Physics

Charged Object Moving in a Capacitor Due

Lab 4 which involves the vector characteristics of a moving charged object within a charged parallel plate capacitor.

· This simulation can be downloaded from within your course under “PH221.Simulations”; its file name is “#15 Charge and Cap.ip”.

A positively charged particle is moving horizontally when it enters the region between the plates of a capacitor as the simulation illustrates. (a) Draw (sketch) the trajectory that the particle follows in moving through the capacitor. (b) When the particle is within the capacitor, which of the following four vectors, if any are parallel (||) to the electric field E inside the capacitor: the particle’s displacement (), its velocity (v), its linear momentum (p), and its acceleration (a)? For each vector, explain why the vector is or is not parallel to the electric field of the capacitor.

Run the simulation noting the particle’s trajectory (as indicated by the “tracking” or “strobes”) while inside the capacitor cavity. Also note the velocity and acceleration vector, v and A, respectively arrows. Fill in the answers for the blanks in the Lab Answer Sheet at the end of this lab.

A capacitor is a charge storage device. A parallel plate capacitor consists of parallel conducting plates separated by an insulator. In this experiment, the insulator is air and there is equal but opposite charges (+Q and –Q) placed on each conducting plate (See Figure 18.25, Section 18.6 and 18.7 in your textbook). This virtual lab investigates the effects (if any) of a positively charged particle midway between the oppositely charged plates of a parallel plate capacitor moving in a + x-direction. Just as in Lab 3, there will exist an electrostatic (Coulomb) force on the charged particle when it is inside the capacitor.

In this lab, you will investigate electric field (E) lines. Electric charges create an electric field in space surrounding them. Electric field lines essentially give us a “map” of the direction and strength (magnitude) of the E field at various places in space. E lines are always directed away from positive charges and toward negative charges (see Figure 18.23, textbook Section 18.7, and Lesson 3). In Figure 18.27 the absence of E lines indicates that the electric field is relatively weak between the two positive charges. Since you will be performing in this experiment a virtual mapping of E lines for a certain charge distribution, carefully study Conceptual Example 13 (“Drawing Electric Field Lines”) for the dos and don’ts of mapping E field lines.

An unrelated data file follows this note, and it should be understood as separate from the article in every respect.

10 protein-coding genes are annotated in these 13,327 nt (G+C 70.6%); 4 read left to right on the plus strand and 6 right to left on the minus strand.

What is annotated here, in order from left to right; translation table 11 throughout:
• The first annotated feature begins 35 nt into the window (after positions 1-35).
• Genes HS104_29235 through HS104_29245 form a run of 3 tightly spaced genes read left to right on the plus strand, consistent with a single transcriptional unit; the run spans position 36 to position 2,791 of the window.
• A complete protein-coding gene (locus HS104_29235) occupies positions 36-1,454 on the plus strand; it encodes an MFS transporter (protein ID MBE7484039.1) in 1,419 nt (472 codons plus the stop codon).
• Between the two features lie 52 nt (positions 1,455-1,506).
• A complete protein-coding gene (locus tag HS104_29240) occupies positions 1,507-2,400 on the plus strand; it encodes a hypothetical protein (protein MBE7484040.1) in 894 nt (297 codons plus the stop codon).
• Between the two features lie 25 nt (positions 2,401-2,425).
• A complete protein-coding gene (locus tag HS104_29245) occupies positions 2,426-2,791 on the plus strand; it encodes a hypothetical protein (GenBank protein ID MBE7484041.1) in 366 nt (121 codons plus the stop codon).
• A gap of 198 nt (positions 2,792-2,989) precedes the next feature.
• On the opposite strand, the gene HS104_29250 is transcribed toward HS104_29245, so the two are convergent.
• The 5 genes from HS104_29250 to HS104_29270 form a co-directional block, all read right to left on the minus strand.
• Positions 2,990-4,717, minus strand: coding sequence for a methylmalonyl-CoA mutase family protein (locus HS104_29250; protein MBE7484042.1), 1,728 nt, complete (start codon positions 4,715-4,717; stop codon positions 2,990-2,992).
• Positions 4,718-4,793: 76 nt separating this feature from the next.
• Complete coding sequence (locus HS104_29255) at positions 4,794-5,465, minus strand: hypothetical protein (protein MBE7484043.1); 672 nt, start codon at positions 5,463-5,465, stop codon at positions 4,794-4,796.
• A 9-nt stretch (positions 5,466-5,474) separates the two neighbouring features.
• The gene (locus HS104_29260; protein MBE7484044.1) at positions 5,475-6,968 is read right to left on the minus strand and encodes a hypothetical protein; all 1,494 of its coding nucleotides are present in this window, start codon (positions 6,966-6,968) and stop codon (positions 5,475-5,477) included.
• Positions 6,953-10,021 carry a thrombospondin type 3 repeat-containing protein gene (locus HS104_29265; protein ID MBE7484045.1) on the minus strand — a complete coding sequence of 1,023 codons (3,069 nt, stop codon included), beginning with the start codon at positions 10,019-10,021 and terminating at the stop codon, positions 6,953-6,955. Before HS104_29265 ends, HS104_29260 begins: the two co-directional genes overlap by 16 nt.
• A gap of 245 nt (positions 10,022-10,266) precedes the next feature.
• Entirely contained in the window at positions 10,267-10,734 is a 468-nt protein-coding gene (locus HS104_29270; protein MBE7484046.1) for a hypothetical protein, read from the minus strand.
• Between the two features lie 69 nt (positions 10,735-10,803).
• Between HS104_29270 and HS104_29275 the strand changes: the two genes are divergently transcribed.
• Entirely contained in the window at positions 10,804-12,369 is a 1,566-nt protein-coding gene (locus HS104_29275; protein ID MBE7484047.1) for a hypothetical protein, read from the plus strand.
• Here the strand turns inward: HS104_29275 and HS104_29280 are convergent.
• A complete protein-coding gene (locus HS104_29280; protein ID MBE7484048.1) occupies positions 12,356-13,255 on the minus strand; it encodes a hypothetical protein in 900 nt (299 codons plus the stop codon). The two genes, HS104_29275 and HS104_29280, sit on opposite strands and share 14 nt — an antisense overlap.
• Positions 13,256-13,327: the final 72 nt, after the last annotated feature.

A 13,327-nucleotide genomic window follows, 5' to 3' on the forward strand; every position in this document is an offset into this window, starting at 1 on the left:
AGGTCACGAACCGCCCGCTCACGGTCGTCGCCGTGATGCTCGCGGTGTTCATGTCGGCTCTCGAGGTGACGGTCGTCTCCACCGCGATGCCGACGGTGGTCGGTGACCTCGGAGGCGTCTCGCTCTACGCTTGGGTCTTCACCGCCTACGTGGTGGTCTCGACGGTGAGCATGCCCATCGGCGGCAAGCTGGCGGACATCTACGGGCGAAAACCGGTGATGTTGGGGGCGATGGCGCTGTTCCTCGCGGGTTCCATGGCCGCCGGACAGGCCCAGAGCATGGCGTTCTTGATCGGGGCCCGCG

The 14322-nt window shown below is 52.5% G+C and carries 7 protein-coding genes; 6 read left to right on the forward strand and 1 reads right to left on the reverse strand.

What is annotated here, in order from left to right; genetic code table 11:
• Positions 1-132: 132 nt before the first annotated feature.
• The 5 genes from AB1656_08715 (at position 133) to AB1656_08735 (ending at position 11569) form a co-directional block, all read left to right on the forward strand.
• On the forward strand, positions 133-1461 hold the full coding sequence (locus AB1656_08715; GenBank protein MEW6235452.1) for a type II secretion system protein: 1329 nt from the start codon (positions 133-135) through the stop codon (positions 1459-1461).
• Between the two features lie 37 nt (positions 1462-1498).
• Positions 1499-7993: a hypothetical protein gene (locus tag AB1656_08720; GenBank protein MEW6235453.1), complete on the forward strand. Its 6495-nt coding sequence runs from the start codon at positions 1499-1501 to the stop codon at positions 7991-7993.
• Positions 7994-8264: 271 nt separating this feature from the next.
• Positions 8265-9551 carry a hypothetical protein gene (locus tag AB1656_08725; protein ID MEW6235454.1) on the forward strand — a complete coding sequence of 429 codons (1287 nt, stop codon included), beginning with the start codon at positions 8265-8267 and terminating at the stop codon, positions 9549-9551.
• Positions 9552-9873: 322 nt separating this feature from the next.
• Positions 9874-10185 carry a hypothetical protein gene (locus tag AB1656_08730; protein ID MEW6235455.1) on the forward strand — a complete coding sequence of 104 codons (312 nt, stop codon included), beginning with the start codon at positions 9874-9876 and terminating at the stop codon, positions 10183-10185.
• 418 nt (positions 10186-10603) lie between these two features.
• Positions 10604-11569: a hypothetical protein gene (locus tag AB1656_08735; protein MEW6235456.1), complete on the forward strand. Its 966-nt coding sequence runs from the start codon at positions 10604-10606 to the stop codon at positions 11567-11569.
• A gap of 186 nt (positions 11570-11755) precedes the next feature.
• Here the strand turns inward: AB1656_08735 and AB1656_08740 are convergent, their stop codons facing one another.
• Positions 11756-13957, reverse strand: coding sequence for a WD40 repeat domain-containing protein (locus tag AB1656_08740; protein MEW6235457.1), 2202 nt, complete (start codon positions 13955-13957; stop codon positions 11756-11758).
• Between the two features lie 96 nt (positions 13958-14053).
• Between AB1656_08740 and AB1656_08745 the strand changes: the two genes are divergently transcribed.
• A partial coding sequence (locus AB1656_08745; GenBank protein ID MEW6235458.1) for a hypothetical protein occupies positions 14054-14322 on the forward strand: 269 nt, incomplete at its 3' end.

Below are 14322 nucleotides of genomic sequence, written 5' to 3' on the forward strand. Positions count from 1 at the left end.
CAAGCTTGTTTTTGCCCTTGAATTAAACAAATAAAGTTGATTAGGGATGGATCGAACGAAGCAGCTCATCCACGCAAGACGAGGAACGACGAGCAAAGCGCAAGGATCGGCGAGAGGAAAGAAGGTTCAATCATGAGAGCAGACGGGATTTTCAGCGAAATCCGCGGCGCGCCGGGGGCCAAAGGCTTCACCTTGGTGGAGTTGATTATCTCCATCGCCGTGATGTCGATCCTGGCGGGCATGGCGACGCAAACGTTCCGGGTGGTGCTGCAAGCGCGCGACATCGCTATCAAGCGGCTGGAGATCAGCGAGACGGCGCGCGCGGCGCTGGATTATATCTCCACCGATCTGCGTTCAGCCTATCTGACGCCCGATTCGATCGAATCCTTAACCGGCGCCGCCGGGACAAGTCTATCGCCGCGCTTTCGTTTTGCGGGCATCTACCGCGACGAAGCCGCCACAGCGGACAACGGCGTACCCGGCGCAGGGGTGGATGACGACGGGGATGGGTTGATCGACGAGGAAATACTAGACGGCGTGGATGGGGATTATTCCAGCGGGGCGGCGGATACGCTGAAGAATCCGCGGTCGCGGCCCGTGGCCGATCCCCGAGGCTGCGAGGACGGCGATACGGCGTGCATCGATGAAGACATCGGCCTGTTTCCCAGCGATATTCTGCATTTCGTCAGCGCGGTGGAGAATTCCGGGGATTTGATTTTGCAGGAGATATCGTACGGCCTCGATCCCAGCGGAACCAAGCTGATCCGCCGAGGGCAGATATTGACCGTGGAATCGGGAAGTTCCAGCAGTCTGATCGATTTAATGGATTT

Electric Field Lines Mapping Rules

-The E lines do not cross each other

-The closer the lines are together, the stronger the E in that region

-The field lines indicate the direction of E; the field points in the direction tangent to the field line at any point

-The lines are drawn so that the magnitude of the electric field, |E|, is proportional to the number of lines crossing unit area perpendicular to the lines. The closer the lines, the stronger the field

-E lines start on + charges and end on – charges; the number starting or ending is proportional to the magnitude of the charge.

 

Week 4 Lab –  Besides running the lab and filling in the lab answer sheet, I want you to answer the following questions as well and include your answers with your submitted reports. Remember you need to submit BOTH the lab sheet and the lab report please.  Also, the lab assignment info is referencing an older version of the textbook. The updated information you need to support this lab is: Chapter 17 in version 7 of the book with sections 17-1 through 17-3 is where you need to look. You have this charge coming into the plates space with a horizontal velocity v. Just like when you throw a rock horizontally out from a cliff, you see the only acceleration is caused by gravity in the vertical direction. Here, the acceleration is cause by the electric field between the plates. The potential difference relates the work the field does on the charge. The electric field relates the force on the charge, and the potential difference the work on the charge.

Question 1 for week 4 lab:  Does the charge begin to deflect immediately when entering the parallel plates? Why or why not?

Question 2 for week 4 lab:  Using F = qE, F = ma, y = 1/2at^2, and x= v(0) * t, prove, meaning show the work that, y = qEx^2/2mv(0)^2.  v(0) is the initial velocity in the x direction entering the plates.  Does this formula look familiar? Does the path look familiar? It should. You saw it back in physics part one when you studied 2D kinematics motion of an object under free fall in 2D.  It is  parabolic path. You saw this when you studied projectile motion. Funny how motion under gravity and electromagnetic forces produce similar phenomenon.

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